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What does it taste like?

Nero d’Avola produces concentrated red wines with blackberry, blackcurrant, and dark cherry aromas. If oak-aged, it also displays spices, and floral notes are not uncommon; leathery and earthy undertones are often present as well. On the palate, Nero d’Avola is rich and bold.

What to eat with it?

Nero d’Avola is an excellent pairing for barbecued pork, sticky ribs, lamb racks, and other fatty protein-rich meals. Roasted vegetables are compatible with the Sicilian grape as well.

Drink or hold?

The vast majority of wine made with Nero d’Avola is best enjoyed young. Still, it can produce more concentrated examples suitable for cellaring, especially when blended with Syrah.

Synonyms:

Calabrese.

8. Aglianico

Where is it from?

Aglianico is a hearty red grape from southern Italy. It thrives in the Apennine foothills in Campania and the awe-inspiring Mount Vulture in Basilicata.

What does it taste like?

Aglianico produces some of the most potent red wines in Italy. These wines are fruit-forward but complex, with red and black fruit scents, spices, and animal undertones that make them attractively rustic.

What to eat with it?

Aglianico’s rustic nature makes it compatible with game meat, from rabbit to wild boar. Feathered game and pit-oven lamb and goat are also suitable matches for such a flavorful and intense red wine.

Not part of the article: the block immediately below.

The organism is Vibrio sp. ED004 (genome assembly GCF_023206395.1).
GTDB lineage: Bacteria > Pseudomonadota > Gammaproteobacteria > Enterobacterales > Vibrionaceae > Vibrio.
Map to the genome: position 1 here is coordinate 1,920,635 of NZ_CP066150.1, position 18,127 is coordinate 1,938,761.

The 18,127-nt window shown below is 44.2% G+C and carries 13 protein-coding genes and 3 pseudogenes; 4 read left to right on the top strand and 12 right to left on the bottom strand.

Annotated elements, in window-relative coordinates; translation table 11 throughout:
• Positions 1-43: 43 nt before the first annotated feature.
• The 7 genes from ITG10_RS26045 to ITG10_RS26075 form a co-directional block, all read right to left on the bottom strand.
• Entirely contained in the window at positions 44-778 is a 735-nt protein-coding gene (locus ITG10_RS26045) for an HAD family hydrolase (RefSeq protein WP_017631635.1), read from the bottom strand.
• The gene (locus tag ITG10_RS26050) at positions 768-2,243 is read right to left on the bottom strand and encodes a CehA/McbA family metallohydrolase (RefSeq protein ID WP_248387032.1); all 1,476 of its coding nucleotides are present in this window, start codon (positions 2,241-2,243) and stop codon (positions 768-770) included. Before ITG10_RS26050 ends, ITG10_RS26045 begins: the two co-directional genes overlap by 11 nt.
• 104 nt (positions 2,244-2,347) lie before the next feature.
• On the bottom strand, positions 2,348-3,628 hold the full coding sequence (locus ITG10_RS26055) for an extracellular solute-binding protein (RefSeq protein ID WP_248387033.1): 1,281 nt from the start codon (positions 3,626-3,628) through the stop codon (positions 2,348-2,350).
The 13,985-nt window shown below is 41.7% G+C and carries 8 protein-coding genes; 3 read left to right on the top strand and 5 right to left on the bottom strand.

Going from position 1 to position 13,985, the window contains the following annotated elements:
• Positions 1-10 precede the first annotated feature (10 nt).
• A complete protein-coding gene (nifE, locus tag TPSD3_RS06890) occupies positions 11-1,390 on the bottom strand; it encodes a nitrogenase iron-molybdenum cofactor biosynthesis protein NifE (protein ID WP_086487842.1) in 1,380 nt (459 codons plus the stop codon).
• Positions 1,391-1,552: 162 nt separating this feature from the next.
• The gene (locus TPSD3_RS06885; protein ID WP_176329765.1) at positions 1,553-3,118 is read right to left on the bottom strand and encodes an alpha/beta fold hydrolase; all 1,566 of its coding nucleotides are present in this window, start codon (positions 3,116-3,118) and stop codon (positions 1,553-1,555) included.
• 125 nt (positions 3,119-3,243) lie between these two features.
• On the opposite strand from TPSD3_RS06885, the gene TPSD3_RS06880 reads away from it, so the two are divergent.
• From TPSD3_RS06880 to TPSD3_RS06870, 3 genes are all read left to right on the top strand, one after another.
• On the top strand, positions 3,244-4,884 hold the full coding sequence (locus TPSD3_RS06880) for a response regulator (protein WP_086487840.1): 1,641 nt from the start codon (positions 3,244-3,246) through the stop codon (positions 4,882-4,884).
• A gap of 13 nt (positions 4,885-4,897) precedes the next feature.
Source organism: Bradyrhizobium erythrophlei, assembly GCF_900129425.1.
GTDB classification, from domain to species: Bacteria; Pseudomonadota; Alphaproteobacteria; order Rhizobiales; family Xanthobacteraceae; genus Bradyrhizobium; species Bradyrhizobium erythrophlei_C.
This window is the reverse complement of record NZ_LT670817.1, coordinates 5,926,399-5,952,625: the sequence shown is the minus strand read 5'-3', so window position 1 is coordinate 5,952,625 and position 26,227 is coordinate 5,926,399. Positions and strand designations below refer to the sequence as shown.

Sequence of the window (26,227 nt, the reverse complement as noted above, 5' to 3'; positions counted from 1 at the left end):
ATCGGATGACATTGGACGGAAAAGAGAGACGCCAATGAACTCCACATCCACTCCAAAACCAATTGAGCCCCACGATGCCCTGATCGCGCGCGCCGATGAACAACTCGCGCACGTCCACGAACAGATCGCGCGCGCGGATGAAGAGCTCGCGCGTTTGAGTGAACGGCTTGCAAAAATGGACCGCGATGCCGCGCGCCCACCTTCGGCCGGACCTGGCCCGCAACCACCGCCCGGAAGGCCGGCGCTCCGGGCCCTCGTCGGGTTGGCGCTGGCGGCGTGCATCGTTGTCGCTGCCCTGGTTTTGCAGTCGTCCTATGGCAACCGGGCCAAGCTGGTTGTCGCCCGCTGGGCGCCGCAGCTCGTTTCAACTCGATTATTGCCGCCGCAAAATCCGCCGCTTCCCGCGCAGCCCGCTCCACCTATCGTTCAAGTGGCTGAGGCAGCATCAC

Drink or hold?

Wines from the most acclaimed regions like Taurasi and Aglianico del Vulture can age for at least a decade. Humbler wines are best enjoyed for up to five years.

Synonyms:

Gnanico, Uva Nera, Agliatica, Ellenico, Ellanico.

9. Lambrusco

Where is it from?

Lambrusco is not one grape, but many. This is an entire family of red grapes native to Emilia-Romagna. Producers famously grow Lambrusco grapes near Modena.

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Lambrusco – Italian Red wine varieties

What does it taste like?

Lambrusco is popularly used to make fizzy red wine with an attractive sweetness. Thanks to their cherry flavors and lovely fizz, these are amongst the most approachable Italian wines. Still, Lambrusco grapes are also used to make more serious dry red wines.

What to eat with it?

Sparkling or “spumante” Lambrusco is nice with ham, dry-cured meat like prosciutto, cranberry sauces, and sweet glazes. These wines are compatible with holiday meals.

Drink or hold?

Drink Lambrusco young, as it won’t improve with time. In fact, opening Lambrusco within its first year is the best way to make the most out of its fruitiness.

Synonyms:

Lambrusco Grasparossa, Lambrusco Salamino, Lambrusco di Sorbara.

10. Lacrima

Where is it from?

Let’s end our list with a lesser-known but equally impressive Italian red grape. Lacrima is native to the Marche region, and it’s often compared to the elegant Pinot Noir. The best wines come from the vineyards around Morro d’Alba.

What does it taste like?

Black cherries, mushrooms, and undergrowth over a silky palate with high acidity, low alcohol, smooth tannins, and a long aftertaste.

What to eat with it?

Lacrima is fantastic with oily fish like salmon, tuna, mackerel, and sardines. It’s also compatible with white meat like chicken and pork.

Drink or hold?

Lacrima produces young and fruity wines. Sadly, they’re not meant to age. Drink wines made with this approachable wine grape in its first three years.

Synonyms:

Lacrima di Morro d’Alba.

Author: Franco